Lifting the veil on conflict, culture and politics
U.S. mid-terms and the Afghan war
It’s one of the biggest weeks in U.S. politics, with the mid-term elections to the Senate and the House of Representatives, and it may well eventually impact the war in Afghanistan and Pakistan, even though it’s not been a campaign issue. If the Republicans win big, as everyone expects them to, what happens to President Barack Obama’s war strategy for the two countries, increasingly operating as two full-fledged theatres, rather than a conjoined Af-Pak mission?
Max Boot at the Council on Foreign Relations says given the Republicans’ solid support for the war in Afghanistan, a defeat may not be such a bad thing for Obama so far as his Afghan mission is concerned in the near term. Support and funding for the war could be enhanced if they gained control, which may not be the case if the Democrats, who have serious doubts about the mission, were to return. Big Republican gains will also signal to Afghanistan and Pakistan that America remained serious and committed to the region, despite a deteriorating security environment on both sides of the Durand Line.
Indeed the one big reason why the war hasn’t made it as a campaign issue is because of the schisms it has opened in the two parties. Democrats are silent because many oppose the war but don’t want to run on an anti-Obama platform. Most Republicans, on the other hand, support the war but now find themselves uncomfortably aligned with a Democratic president whose every other policy they are bitterly opposed to.
But this may not be the situation for long. First off, carrying the argument further, many Republicans who support Obama’s decision to send additional troops don’t like the idea of setting out a withdrawal date as the president did when announcing the surge. They argue that the July 2011 deadline for the withdrawal of troops to begin sends the wrong signals to U.S. partners in the region who question Washington’s commitment, as well as further emboldens the insurgents to simply wait out the U.S. departure from the region. They are also more likely, reflexively, to oppose any truck with the Taliban; certainly not at this point when the insurgency is at its strongest. They would rather General David Petraeus, commander of U.S. and NATO forces, were given more time to pound the militants into coming to the negotiating table. As Politico blog says :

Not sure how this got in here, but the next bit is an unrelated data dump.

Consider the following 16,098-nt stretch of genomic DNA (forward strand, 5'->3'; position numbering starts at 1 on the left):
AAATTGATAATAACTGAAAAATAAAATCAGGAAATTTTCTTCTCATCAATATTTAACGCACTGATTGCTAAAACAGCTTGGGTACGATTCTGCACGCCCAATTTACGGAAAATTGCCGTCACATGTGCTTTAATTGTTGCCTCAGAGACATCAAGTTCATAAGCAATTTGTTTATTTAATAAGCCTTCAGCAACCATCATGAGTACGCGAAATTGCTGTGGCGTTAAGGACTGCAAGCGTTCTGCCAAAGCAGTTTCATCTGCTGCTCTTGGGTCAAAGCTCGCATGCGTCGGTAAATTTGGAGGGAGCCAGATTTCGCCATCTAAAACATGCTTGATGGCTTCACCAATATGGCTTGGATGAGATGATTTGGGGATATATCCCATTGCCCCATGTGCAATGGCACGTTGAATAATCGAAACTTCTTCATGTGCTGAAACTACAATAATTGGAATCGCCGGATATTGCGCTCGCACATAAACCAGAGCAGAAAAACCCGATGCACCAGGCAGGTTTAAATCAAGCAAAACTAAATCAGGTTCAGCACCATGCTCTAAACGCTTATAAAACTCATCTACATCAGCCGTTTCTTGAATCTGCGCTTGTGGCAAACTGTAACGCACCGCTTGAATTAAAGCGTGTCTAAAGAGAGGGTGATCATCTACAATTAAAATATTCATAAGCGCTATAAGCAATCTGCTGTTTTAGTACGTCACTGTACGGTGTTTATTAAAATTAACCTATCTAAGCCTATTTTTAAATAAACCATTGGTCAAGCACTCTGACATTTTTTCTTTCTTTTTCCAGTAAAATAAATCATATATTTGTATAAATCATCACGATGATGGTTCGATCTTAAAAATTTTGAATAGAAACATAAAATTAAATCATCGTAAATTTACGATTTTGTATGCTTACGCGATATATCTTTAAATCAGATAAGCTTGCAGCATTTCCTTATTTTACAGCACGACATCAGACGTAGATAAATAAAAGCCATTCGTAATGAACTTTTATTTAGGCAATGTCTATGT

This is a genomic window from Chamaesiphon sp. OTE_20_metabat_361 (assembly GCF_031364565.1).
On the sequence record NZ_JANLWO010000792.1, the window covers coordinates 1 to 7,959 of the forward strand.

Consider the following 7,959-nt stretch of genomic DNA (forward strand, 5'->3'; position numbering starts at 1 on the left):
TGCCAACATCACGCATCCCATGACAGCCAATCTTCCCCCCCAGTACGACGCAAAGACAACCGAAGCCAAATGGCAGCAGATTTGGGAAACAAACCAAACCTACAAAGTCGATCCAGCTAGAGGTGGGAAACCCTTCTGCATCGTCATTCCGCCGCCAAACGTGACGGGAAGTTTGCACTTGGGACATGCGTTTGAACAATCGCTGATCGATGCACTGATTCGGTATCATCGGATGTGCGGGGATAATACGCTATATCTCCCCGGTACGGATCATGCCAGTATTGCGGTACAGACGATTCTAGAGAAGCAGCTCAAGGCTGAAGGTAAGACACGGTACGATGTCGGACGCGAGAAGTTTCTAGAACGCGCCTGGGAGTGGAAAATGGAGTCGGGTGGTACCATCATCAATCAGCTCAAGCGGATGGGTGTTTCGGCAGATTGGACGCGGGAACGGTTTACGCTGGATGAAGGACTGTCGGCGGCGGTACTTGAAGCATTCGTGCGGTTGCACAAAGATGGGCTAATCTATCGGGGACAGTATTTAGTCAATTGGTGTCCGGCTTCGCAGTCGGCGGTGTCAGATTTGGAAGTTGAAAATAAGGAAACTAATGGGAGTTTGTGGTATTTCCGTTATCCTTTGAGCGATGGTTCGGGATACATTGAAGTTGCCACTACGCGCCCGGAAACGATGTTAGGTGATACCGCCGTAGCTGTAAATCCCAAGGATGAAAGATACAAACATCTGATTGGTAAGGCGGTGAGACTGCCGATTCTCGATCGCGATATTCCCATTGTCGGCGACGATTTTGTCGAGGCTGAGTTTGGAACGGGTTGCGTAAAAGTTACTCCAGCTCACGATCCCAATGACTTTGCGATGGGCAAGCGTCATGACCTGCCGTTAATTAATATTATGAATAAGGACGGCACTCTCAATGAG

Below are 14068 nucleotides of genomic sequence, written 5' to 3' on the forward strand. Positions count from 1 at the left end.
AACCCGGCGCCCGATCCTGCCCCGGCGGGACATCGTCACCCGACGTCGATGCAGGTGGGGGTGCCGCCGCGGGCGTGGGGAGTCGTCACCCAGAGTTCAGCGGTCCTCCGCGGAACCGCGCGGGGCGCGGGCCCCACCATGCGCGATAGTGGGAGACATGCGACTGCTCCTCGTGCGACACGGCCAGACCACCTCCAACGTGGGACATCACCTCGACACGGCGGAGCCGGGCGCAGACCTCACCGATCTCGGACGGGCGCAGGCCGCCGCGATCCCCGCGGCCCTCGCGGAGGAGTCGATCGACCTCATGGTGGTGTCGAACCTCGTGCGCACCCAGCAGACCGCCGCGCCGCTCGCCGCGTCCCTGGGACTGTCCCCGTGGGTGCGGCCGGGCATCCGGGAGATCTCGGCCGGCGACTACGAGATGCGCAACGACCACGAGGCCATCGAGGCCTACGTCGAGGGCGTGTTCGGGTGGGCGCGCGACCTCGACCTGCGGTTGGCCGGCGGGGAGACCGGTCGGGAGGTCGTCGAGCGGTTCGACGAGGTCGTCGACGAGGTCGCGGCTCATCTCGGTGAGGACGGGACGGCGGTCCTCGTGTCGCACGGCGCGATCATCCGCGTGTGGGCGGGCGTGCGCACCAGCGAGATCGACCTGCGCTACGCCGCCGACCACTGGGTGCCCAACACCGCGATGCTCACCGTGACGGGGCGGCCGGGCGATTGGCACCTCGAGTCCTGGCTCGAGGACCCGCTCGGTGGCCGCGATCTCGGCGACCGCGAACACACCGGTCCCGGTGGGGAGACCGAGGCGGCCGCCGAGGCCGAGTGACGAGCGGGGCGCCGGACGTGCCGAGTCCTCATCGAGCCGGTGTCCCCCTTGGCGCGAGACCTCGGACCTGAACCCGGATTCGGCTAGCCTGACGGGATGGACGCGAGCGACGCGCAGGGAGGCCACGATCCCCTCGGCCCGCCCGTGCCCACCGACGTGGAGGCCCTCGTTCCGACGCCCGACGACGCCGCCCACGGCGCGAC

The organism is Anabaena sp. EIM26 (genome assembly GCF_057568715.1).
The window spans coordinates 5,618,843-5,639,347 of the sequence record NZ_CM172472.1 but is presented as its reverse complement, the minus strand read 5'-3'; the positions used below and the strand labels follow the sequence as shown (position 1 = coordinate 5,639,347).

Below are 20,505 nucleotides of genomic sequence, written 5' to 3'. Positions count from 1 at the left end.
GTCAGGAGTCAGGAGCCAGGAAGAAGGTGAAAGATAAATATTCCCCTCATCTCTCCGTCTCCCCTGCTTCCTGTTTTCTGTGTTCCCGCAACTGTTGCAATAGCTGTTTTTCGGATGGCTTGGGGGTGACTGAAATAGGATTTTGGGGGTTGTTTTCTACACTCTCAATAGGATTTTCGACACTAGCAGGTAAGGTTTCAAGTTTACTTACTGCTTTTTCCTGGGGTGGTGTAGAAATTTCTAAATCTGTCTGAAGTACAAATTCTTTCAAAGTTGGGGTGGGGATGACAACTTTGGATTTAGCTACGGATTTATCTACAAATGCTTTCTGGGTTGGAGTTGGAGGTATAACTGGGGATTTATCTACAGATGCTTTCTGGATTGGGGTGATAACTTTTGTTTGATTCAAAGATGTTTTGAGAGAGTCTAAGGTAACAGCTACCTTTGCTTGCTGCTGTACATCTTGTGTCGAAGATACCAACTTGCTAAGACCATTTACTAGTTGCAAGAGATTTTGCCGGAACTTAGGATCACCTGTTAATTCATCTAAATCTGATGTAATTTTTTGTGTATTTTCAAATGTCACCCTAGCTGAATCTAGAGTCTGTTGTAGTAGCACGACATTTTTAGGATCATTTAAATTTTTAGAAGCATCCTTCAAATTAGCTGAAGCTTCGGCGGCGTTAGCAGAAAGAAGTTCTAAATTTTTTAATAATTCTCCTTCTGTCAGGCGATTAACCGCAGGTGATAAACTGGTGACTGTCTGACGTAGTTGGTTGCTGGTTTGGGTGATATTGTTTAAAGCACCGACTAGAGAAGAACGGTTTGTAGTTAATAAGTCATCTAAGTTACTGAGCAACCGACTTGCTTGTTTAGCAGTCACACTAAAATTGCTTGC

For starters, Republicans would almost surely press President Barack Obama to loosen the July 2011 deadline to begin withdrawing troops from Afghanistan, as well as seek assurances that he would be willing to send in more troops if Gen. David Petraeus, his commander there, asks for them.
It quotes Republican strategist John Ullyot, a former staffer of the Armed Services Committee , as saying that putting deadlines on the mission is going to be a lot tougher to defend in a beefed-up Republican congress. “There is no question there will be a lot more pressure on the administration to give commanders as much time as they need; the summer deadline is going to be huge.”
Already, the administration has been insisting that no high-level talks with the insurgents are going on. On Friday, Richard Holbrooke, the special envoy for Afghanistan and Pakistan, said while more Taliban foot soldiers were coming forward to lay down their arms, reports of peace talks were overblown. Official sources, though, say all parties in the conflict are considering ways to reach a political settlement, and have described cautious preliminary contacts between the Taliban and the U.S.-backed Afghan government.
While broader support for the war is assured, you can be sure that U.S. lawmakers on both sides of the aisle will be closely watching all civilian aid going to Afghanistan. They have grown increasingly sceptical of President Hamid Karzai’s inability or unwillingness to crack down on corruption and as the Congressional Quarterly reports the pressure on civilian aid programmes is likely to increase after the mid-terms. Already it says :
Lawmakers are slapping conditions on reconstruction funding, working to cut funding or threatening to block it altogether. Some are outright scornful about the ability of Afghan President Hamid Karzai and his government to hold the country together.
Across the border in Pakistan, pressure from the U.S. Congress is expected to be just as intense both to fight America’s war on the Islamist militancy, as well as to use the billions of dollars of aid given to the country effectively. Last month at a hearing to confirm the new U.S. envoy to Pakistan, Republican senator James Risch asked if there was any sense of appreciation in Pakistan of the amount of money and effort the United States had invested in the country to pull it back from the brink. “This government is going to borrow 41 cents out of every dollar it spends this year. I mean this … is a real sacrifice Americans are making. They’re sacrificing their children’s and grandchildren’s futures in order to build infrastructure in Pakistan.”
You can already hear voices urging the administration to hold Pakistan’s feet to the fire. Further aid must be made conditional to the administration fighting militancy according to a set of benchmarks, argues Ashley Tellis at the Carnegie Endowment for International Peace. Change the rules of the game to force Pakistan to stop supporting the groups that are helping the Afghan insurgency and plotting attacks elsewhere, he says.